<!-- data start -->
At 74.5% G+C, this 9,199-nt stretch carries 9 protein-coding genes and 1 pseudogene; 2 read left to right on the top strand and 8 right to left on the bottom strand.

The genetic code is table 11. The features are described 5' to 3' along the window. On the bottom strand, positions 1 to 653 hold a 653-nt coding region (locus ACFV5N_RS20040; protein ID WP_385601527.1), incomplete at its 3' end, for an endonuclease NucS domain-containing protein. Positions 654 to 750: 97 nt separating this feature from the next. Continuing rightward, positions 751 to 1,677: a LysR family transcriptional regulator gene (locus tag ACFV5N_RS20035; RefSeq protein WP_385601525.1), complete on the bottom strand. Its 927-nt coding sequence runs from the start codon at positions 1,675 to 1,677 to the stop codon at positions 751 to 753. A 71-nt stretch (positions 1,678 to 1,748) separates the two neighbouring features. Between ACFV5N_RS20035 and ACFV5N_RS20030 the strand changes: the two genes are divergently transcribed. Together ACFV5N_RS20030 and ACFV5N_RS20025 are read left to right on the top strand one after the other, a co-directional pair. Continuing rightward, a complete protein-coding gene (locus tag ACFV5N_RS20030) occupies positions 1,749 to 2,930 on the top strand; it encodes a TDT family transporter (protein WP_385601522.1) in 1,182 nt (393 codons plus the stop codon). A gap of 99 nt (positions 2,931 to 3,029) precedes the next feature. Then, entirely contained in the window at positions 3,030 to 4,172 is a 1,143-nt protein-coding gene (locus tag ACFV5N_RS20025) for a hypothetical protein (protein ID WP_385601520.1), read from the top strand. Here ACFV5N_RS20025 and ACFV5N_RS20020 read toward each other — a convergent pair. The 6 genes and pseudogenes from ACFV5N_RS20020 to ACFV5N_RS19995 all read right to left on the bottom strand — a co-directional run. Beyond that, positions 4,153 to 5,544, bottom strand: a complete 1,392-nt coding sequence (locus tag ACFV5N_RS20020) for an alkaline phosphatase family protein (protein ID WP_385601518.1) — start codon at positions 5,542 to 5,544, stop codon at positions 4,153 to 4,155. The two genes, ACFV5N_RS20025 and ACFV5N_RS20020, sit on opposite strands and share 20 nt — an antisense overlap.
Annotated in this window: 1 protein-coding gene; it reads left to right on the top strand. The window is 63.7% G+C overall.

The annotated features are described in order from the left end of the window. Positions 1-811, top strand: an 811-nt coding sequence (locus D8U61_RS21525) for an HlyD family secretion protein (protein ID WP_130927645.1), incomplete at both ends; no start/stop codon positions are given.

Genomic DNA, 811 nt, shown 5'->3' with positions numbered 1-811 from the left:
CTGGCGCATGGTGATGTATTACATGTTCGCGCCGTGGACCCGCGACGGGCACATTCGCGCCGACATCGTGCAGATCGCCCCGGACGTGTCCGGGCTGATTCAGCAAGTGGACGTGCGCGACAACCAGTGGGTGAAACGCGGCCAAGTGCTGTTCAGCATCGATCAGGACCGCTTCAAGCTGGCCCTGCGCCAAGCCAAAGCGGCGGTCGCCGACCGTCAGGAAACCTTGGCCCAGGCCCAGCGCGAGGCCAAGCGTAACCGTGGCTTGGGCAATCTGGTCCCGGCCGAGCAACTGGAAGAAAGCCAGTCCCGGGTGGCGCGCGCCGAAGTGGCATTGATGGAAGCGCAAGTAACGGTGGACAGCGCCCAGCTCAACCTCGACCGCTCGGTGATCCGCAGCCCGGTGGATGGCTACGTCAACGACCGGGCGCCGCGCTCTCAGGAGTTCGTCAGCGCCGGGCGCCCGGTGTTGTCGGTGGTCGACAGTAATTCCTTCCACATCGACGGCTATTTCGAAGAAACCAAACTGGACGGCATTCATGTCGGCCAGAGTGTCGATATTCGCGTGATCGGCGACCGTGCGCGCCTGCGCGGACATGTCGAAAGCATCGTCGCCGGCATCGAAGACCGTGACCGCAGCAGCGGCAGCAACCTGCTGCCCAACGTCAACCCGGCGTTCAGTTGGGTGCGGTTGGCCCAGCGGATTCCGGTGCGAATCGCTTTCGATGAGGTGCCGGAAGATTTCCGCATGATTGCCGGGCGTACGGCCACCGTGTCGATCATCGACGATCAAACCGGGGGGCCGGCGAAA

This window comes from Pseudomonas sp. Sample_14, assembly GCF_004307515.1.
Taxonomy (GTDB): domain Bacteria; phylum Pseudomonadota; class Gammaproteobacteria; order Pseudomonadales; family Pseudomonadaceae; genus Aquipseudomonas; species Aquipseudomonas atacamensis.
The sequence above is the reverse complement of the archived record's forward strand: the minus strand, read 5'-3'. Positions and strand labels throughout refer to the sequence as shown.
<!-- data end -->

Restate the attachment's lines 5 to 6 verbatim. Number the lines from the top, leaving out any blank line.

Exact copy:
Genomic DNA, 811 nt, shown 5'->3' with positions numbered 1-811 from the left:
CTGGCGCATGGTGATGTATTACATGTTCGCGCCGTGGACCCGCGACGGGCACATTCGCGCCGACATCGTGCAGATCGCCCCGGACGTGTCCGGGCTGATTCAGCAAGTGGACGTGCGCGACAACCAGTGGGTGAAACGCGGCCAAGTGCTGTTCAGCATCGATCAGGACCGCTTCAAGCTGGCCCTGCGCCAAGCCAAAGCGGCGGTCGCCGACCGTCAGGAAACCTTGGCCCAGGCCCAGCGCGAGGCCAAGCGTAACCGTGGCTTGGGCAATCTGGTCCCGGCCGAGCAACTGGAAGAAAGCCAGTCCCGGGTGGCGCGCGCCGAAGTGGCATTGATGGAAGCGCAAGTAACGGTGGACAGCGCCCAGCTCAACCTCGACCGCTCGGTGATCCGCAGCCCGGTGGATGGCTACGTCAACGACCGGGCGCCGCGCTCTCAGGAGTTCGTCAGCGCCGGGCGCCCGGTGTTGTCGGTGGTCGACAGTAATTCCTTCCACATCGACGGCTATTTCGAAGAAACCAAACTGGACGGCATTCATGTCGGCCAGAGTGTCGATATTCGCGTGATCGGCGACCGTGCGCGCCTGCGCGGACATGTCGAAAGCATCGTCGCCGGCATCGAAGACCGTGACCGCAGCAGCGGCAGCAACCTGCTGCCCAACGTCAACCCGGCGTTCAGTTGGGTGCGGTTGGCCCAGCGGATTCCGGTGCGAATCGCTTTCGATGAGGTGCCGGAAGATTTCCGCATGATTGCCGGGCGTACGGCCACCGTGTCGATCATCGACGATCAAACCGGGGGGCCGGCGAAA